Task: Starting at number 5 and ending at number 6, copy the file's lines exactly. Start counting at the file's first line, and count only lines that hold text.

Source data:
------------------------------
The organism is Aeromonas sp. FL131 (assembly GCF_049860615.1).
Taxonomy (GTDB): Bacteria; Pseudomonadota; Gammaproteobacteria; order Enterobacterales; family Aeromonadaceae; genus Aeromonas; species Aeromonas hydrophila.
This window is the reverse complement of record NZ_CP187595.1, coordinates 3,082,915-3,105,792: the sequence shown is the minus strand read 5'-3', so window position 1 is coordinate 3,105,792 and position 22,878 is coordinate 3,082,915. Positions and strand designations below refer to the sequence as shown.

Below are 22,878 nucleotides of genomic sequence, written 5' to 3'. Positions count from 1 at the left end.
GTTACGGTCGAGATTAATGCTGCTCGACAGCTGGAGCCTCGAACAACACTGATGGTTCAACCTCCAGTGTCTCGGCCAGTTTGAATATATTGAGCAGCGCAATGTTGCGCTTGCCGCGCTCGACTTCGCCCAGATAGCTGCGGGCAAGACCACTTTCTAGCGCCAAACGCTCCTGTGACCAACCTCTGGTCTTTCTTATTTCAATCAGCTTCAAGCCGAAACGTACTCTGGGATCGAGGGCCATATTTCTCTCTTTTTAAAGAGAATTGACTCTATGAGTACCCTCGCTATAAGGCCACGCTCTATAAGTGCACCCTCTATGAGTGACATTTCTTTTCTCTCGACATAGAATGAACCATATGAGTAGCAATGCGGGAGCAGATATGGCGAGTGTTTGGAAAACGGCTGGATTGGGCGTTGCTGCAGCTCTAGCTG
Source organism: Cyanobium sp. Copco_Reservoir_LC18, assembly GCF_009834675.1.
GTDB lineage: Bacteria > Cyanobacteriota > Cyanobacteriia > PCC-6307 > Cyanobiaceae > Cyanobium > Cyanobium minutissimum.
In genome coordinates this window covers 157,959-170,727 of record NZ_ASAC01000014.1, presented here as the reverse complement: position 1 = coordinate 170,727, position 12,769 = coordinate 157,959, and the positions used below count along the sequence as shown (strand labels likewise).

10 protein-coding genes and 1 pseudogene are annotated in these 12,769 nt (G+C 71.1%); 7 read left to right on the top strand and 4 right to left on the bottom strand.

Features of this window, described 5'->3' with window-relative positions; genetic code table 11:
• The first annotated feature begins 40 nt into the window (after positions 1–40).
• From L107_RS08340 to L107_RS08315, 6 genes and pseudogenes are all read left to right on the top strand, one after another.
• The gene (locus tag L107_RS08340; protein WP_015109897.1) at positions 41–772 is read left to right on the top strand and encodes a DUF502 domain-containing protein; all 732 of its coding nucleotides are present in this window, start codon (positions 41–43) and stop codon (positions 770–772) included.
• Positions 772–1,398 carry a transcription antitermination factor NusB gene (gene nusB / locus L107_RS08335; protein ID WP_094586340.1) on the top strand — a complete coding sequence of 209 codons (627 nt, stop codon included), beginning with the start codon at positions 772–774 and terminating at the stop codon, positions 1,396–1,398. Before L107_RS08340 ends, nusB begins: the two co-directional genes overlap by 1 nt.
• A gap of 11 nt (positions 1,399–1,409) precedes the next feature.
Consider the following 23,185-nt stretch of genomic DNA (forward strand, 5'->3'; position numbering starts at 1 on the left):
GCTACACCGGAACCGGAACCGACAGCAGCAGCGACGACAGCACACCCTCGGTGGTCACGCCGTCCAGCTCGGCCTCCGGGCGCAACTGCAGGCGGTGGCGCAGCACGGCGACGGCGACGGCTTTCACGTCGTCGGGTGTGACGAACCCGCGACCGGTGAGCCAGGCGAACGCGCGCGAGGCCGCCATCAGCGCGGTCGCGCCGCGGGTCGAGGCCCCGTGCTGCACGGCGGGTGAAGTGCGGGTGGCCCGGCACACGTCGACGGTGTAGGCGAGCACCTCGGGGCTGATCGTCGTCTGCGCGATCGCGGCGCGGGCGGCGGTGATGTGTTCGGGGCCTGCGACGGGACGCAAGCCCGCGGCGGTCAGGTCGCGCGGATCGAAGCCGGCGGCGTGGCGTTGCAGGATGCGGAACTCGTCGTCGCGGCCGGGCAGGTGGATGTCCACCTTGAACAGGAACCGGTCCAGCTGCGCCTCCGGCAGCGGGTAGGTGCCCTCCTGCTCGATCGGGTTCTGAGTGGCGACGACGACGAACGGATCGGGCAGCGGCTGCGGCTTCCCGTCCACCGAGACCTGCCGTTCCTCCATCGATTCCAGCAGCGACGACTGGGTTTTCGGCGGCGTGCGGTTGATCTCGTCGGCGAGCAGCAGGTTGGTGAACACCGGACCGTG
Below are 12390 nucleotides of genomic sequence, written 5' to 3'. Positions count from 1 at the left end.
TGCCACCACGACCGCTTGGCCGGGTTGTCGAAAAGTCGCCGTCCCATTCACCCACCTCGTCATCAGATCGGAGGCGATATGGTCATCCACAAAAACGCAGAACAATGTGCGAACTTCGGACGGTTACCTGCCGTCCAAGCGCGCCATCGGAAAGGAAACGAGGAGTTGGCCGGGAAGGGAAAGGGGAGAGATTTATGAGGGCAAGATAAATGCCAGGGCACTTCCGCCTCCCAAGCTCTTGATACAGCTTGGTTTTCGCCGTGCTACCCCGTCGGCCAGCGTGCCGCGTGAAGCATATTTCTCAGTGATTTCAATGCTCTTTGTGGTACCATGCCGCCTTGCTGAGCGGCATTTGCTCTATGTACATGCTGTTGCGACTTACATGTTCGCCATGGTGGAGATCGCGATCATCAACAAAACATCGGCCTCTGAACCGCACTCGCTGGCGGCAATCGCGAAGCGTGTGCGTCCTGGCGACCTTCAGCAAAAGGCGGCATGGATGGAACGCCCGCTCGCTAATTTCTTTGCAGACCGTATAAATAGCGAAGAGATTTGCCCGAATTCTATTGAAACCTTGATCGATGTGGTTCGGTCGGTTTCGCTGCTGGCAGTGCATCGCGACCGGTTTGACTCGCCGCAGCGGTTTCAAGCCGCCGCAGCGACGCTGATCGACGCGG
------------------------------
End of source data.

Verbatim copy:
GTTACGGTCGAGATTAATGCTGCTCGACAGCTGGAGCCTCGAACAACACTGATGGTTCAACCTCCAGTGTCTCGGCCAGTTTGAATATATTGAGCAGCGCAATGTTGCGCTTGCCGCGCTCGACTTCGCCCAGATAGCTGCGGGCAAGACCACTTTCTAGCGCCAAACGCTCCTGTGACCAACCTCTGGTCTTTCTTATTTCAATCAGCTTCAAGCCGAAACGTACTCTGGGATCGAGGGCCATATTTCTCTCTTTTTAAAGAGAATTGACTCTATGAGTACCCTCGCTATAAGGCCACGCTCTATAAGTGCACCCTCTATGAGTGACATTTCTTTTCTCTCGACATAGAATGAACCATATGAGTAGCAATGCGGGAGCAGATATGGCGAGTGTTTGGAAAACGGCTGGATTGGGCGTTGCTGCAGCTCTAGCTG
Source organism: Cyanobium sp. Copco_Reservoir_LC18, assembly GCF_009834675.1.